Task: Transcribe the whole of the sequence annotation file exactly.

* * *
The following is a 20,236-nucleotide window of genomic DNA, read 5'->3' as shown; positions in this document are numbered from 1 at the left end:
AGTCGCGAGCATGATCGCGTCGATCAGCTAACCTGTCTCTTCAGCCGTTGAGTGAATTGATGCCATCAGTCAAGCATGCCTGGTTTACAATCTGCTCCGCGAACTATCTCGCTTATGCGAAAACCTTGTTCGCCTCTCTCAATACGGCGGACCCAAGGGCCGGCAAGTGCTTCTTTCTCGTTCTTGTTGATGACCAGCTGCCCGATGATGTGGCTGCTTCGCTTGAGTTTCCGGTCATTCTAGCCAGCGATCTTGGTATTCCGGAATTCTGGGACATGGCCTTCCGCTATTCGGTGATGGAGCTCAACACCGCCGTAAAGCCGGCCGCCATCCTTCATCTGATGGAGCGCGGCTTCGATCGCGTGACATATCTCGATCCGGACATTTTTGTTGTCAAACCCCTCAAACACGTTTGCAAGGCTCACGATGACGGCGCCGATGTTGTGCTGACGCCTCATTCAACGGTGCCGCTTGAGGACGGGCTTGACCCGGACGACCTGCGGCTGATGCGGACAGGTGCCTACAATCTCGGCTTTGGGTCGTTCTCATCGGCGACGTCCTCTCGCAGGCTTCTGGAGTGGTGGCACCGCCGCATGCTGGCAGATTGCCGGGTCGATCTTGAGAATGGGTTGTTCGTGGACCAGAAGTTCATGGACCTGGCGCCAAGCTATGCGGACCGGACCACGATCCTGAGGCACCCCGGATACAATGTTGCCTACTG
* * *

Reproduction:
The following is a 20,236-nucleotide window of genomic DNA, read 5'->3' as shown; positions in this document are numbered from 1 at the left end:
AGTCGCGAGCATGATCGCGTCGATCAGCTAACCTGTCTCTTCAGCCGTTGAGTGAATTGATGCCATCAGTCAAGCATGCCTGGTTTACAATCTGCTCCGCGAACTATCTCGCTTATGCGAAAACCTTGTTCGCCTCTCTCAATACGGCGGACCCAAGGGCCGGCAAGTGCTTCTTTCTCGTTCTTGTTGATGACCAGCTGCCCGATGATGTGGCTGCTTCGCTTGAGTTTCCGGTCATTCTAGCCAGCGATCTTGGTATTCCGGAATTCTGGGACATGGCCTTCCGCTATTCGGTGATGGAGCTCAACACCGCCGTAAAGCCGGCCGCCATCCTTCATCTGATGGAGCGCGGCTTCGATCGCGTGACATATCTCGATCCGGACATTTTTGTTGTCAAACCCCTCAAACACGTTTGCAAGGCTCACGATGACGGCGCCGATGTTGTGCTGACGCCTCATTCAACGGTGCCGCTTGAGGACGGGCTTGACCCGGACGACCTGCGGCTGATGCGGACAGGTGCCTACAATCTCGGCTTTGGGTCGTTCTCATCGGCGACGTCCTCTCGCAGGCTTCTGGAGTGGTGGCACCGCCGCATGCTGGCAGATTGCCGGGTCGATCTTGAGAATGGGTTGTTCGTGGACCAGAAGTTCATGGACCTGGCGCCAAGCTATGCGGACCGGACCACGATCCTGAGGCACCCCGGATACAATGTTGCCTACTG